Teaching Fellows

Mennatallah Khalil

Teaching Fellow in the Social Sciences Mennatallah Khalil

Area of Study

Department of Anthropology

Mennatallah Khalil

Teaching Fellow in the Social Sciences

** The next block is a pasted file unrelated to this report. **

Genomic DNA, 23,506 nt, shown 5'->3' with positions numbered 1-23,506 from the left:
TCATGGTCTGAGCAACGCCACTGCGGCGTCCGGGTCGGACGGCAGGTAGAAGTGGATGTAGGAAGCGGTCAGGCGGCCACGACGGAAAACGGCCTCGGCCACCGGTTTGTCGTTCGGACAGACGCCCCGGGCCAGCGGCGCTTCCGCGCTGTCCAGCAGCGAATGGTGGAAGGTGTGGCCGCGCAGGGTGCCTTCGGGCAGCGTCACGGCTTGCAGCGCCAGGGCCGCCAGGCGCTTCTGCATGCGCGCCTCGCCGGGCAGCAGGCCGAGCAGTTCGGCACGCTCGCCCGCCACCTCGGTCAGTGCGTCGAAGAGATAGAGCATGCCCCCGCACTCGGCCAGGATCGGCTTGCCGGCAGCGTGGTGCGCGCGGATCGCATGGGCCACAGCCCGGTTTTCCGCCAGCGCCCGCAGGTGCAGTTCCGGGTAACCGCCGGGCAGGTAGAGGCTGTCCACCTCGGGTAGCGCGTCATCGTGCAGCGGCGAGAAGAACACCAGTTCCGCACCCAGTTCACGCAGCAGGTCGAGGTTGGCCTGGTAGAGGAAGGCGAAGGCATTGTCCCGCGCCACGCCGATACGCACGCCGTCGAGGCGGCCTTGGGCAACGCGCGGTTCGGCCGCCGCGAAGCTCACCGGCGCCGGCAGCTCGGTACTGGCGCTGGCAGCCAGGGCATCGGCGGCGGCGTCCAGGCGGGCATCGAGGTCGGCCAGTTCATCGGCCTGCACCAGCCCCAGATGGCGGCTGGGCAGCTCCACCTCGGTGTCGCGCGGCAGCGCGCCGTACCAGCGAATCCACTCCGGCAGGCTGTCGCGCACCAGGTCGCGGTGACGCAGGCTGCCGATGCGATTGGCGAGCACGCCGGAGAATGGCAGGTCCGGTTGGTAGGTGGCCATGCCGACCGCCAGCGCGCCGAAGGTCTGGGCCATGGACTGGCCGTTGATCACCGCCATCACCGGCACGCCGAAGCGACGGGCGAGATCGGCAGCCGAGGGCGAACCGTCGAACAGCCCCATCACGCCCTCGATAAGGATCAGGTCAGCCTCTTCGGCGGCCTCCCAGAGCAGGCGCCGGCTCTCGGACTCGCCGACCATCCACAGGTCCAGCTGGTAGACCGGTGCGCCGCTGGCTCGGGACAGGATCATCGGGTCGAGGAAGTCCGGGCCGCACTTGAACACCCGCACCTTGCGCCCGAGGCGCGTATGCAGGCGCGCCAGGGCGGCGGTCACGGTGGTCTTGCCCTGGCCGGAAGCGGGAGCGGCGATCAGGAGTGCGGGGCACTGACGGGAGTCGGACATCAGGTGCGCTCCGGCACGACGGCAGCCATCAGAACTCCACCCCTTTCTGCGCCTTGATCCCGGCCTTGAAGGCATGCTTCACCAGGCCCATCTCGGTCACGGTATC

Dr. Mennatallah Hassan Khalil is an anthropologist working on global militarization, the underlying assumption of military power as a precursor to modernization, and the logics of militarism in our world today. A scholar of the MENA region, she studies the intersection of seemingly secular and rational institutions of power with sacred traditions and practices in contemporary Egypt, attending to military authority’s relationship to the state, family, and civil society. Menna received her PhD from University of Chicago where she taught courses in the College, Anthropology, and Divinity School. She is currently appointed in the Self Core and Anthropology Department’s tracks on Neoliberalism, Historical Imagination, Postcoloniality, and Politics. Combining analytic and comparative methods, Menna teaches students to apply canonical texts while learning about past processes and problems of modernization, racialization, and colonization as fundamental to our everyday lives, intellectual histories, and present-day debates. Her current book analyzes militarization in Egypt since World War II through the rise of national security infrastructures, and its impact on civilian lives and political imaginations. Menna's new project focuses on the War on Terror’s transformation of local-global military relations and its reorientation of Egyptian personnel’s work ethic, sense of personhood, and individual worldview of military authority.

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